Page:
Yeah, there was a locking mechanism at the 6 o'clock position underneath the fuselage on the F-14 where you lock the radome down...radome is radar dome...there's a flat radar antenna back behind there, and the locking mechanism had corroded and actually fell out into the ocean. We started the day with an ACM engagement about 25-35 miles from the ship with the CO of my squadron – Dick “Weasel” Gallagher. I ran the Operations and Maintenance departments for him during my department head tour in VF-142. Weasel is a great American and a great friend and we always had a fine time wrestling with each other during close-in dogfighting. Most importantly, I was flying that day with Scott “Grundy” Grundemier, a Naval Academy classmate of mine (and also a former squadron-mate, as was Weasel, in VF-143 a few years before this). Grundy was of the finest RIOs the Navy ever had, and his experience, headwork and decision making skills were critical to our ability to safely land the airplane on IKE. It's too lengthy a story to tell here, but after landing on the ship, I found that my eye’s iris had prolapsed and extended out of my eye through a 3 mm cut in the cornea. I was medevac’d to the International Hospital of Bahrain where surgery was performed on my eye. I was released 10 days later. Anyway, we started an ACM engagement and as soon as I got a little G on the airplane, that [radar dome] failed..the hinge for the radome is at the 12 o'clock position and it was put there so that you could raise that thing up and sit it back on top of the airplane on a crowded carrier deck or hangar deck, so when that thing failed it rotated on its hinge and if you ever go to the [Udvar Hazy] Air and Space Museum here at Dulles, and you look at that radome [on the F-14] and you turn it 180 degrees, you see that the angle of attack probe is right in front of the pilot's face, so that's what hit me. It crashed through the canopy, that hit me in the face and took out my right eye, broke my collarbone...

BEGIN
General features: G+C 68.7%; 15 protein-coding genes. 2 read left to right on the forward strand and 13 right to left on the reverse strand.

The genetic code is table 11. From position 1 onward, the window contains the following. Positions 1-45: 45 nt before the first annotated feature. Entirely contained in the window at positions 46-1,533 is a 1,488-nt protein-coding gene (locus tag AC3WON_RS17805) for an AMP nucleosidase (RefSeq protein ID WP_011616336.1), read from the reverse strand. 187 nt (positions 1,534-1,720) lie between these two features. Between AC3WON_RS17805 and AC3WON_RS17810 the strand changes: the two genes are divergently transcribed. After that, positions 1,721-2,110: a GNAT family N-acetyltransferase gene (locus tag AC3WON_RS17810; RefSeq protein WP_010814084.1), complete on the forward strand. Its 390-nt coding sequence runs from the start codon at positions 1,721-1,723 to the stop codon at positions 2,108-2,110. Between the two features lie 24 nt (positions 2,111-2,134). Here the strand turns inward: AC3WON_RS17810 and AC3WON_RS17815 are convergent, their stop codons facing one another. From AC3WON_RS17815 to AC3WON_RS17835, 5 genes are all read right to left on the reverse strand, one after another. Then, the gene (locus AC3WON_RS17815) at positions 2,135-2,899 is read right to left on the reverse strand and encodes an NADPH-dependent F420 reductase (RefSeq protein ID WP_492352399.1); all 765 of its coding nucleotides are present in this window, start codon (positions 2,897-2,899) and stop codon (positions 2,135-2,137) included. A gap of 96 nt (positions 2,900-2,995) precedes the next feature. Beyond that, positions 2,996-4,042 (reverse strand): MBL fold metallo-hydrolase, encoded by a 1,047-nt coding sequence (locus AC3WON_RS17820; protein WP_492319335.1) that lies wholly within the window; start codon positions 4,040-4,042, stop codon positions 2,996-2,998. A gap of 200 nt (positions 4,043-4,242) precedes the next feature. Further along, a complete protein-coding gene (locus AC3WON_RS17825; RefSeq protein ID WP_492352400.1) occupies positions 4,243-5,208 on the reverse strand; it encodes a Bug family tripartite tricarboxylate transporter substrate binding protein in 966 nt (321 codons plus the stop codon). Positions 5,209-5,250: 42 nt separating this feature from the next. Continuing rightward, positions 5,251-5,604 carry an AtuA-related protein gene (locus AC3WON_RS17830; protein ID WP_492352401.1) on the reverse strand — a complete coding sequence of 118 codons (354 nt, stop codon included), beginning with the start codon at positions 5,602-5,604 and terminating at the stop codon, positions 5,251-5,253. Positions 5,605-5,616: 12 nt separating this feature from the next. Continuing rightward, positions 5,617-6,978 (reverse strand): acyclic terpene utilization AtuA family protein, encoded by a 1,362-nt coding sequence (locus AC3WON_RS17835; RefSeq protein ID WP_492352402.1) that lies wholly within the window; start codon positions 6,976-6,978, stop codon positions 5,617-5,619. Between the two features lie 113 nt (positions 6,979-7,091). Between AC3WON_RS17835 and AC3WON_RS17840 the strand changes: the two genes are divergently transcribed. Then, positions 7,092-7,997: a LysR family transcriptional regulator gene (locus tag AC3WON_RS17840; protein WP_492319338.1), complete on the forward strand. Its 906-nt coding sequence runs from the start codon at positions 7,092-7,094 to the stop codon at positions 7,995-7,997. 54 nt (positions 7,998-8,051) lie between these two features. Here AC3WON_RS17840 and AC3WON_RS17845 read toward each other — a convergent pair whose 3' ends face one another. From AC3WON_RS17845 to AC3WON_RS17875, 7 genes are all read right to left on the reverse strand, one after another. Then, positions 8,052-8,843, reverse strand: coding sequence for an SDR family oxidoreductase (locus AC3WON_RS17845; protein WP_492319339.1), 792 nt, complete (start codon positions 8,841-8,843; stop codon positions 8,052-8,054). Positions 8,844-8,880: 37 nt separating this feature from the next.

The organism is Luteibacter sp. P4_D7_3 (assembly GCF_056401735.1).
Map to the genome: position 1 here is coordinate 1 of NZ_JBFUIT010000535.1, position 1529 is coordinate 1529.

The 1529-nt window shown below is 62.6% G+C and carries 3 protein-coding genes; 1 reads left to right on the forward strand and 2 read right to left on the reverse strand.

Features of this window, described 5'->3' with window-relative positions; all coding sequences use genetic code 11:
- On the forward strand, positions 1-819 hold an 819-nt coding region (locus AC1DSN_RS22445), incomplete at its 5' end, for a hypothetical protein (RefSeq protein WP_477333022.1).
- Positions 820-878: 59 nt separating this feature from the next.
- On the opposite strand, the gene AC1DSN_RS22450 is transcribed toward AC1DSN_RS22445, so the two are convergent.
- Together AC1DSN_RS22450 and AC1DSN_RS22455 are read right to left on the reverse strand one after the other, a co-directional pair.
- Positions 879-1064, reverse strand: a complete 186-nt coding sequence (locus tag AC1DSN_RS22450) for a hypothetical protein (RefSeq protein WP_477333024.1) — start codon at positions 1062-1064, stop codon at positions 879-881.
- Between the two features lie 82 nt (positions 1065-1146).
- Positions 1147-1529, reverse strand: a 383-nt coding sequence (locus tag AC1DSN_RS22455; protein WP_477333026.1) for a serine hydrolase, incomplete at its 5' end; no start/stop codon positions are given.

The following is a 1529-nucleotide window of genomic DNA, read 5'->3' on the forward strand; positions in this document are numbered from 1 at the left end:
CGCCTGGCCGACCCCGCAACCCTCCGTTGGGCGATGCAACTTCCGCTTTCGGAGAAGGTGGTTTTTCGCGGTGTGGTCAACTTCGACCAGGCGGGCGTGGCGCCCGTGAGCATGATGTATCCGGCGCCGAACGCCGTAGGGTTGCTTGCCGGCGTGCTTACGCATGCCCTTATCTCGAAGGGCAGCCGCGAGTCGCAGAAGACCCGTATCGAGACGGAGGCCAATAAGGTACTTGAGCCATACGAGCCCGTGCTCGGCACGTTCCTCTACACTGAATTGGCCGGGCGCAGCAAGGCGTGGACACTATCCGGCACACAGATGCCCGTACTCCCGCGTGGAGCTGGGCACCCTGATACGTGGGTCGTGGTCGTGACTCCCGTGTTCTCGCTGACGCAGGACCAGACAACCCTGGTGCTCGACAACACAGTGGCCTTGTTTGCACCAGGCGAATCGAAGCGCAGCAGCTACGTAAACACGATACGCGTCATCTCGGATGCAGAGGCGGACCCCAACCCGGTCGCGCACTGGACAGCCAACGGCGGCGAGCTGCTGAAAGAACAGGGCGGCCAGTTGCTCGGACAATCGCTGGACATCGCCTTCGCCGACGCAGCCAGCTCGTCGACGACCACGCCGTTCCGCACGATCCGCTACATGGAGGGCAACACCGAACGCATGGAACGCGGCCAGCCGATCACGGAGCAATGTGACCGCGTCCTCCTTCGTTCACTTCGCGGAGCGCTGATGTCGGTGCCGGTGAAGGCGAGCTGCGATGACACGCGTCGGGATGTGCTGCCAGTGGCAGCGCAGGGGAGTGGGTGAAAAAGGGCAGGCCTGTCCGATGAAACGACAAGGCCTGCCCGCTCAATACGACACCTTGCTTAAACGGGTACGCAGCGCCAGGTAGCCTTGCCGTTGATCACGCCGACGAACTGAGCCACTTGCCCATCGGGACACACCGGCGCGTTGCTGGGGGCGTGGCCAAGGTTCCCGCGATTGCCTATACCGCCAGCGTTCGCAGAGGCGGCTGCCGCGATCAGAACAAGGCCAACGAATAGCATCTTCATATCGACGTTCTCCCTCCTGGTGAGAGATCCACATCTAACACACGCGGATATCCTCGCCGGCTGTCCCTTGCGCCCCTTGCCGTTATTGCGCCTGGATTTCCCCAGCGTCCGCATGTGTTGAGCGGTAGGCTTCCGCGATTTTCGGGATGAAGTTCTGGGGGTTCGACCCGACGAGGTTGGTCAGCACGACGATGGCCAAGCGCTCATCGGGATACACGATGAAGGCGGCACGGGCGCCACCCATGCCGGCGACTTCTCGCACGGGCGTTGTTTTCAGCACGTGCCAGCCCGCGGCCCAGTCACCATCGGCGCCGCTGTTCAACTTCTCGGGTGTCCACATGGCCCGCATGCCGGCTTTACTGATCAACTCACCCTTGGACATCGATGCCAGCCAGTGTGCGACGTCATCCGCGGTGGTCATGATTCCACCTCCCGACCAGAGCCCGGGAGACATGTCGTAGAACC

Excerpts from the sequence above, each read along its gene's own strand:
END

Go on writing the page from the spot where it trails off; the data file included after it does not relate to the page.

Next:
FDA: What speed were you flying when that happened?